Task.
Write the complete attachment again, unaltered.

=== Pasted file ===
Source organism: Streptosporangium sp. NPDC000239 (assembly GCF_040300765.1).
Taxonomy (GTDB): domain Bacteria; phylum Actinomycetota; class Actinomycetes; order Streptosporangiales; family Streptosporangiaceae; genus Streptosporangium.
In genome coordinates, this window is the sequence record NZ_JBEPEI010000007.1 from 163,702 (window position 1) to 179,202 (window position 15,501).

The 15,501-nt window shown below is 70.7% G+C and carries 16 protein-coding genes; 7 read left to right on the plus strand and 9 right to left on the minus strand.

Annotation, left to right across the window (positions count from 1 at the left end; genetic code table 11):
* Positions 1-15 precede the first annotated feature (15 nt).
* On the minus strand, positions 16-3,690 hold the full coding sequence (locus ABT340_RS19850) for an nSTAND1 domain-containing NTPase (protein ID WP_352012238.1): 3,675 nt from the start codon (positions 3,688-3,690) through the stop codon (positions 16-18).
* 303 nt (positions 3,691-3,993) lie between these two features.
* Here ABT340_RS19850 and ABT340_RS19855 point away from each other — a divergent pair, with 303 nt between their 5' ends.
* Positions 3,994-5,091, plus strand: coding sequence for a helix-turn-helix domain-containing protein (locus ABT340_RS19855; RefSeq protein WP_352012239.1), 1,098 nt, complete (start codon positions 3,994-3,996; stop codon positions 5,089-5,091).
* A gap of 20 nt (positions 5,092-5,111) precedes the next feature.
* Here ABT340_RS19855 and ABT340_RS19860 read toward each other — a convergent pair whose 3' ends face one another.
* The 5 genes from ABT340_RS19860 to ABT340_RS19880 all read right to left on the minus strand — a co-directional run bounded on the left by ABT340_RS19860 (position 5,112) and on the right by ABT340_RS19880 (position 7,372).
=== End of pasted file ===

Source organism: Streptosporangium sp. NPDC000239 (assembly GCF_040300765.1).
Taxonomy (GTDB): domain Bacteria; phylum Actinomycetota; class Actinomycetes; order Streptosporangiales; family Streptosporangiaceae; genus Streptosporangium.
In genome coordinates, this window is the sequence record NZ_JBEPEI010000007.1 from 163,702 (window position 1) to 179,202 (window position 15,501).

The 15,501-nt window shown below is 70.7% G+C and carries 16 protein-coding genes; 7 read left to right on the plus strand and 9 right to left on the minus strand.

Annotation, left to right across the window (positions count from 1 at the left end; genetic code table 11):
* Positions 1-15 precede the first annotated feature (15 nt).
* On the minus strand, positions 16-3,690 hold the full coding sequence (locus ABT340_RS19850) for an nSTAND1 domain-containing NTPase (protein ID WP_352012238.1): 3,675 nt from the start codon (positions 3,688-3,690) through the stop codon (positions 16-18).
* 303 nt (positions 3,691-3,993) lie between these two features.
* Here ABT340_RS19850 and ABT340_RS19855 point away from each other — a divergent pair, with 303 nt between their 5' ends.
* Positions 3,994-5,091, plus strand: coding sequence for a helix-turn-helix domain-containing protein (locus ABT340_RS19855; RefSeq protein WP_352012239.1), 1,098 nt, complete (start codon positions 3,994-3,996; stop codon positions 5,089-5,091).
* A gap of 20 nt (positions 5,092-5,111) precedes the next feature.
* Here ABT340_RS19855 and ABT340_RS19860 read toward each other — a convergent pair whose 3' ends face one another.
* The 5 genes from ABT340_RS19860 to ABT340_RS19880 all read right to left on the minus strand — a co-directional run bounded on the left by ABT340_RS19860 (position 5,112) and on the right by ABT340_RS19880 (position 7,372).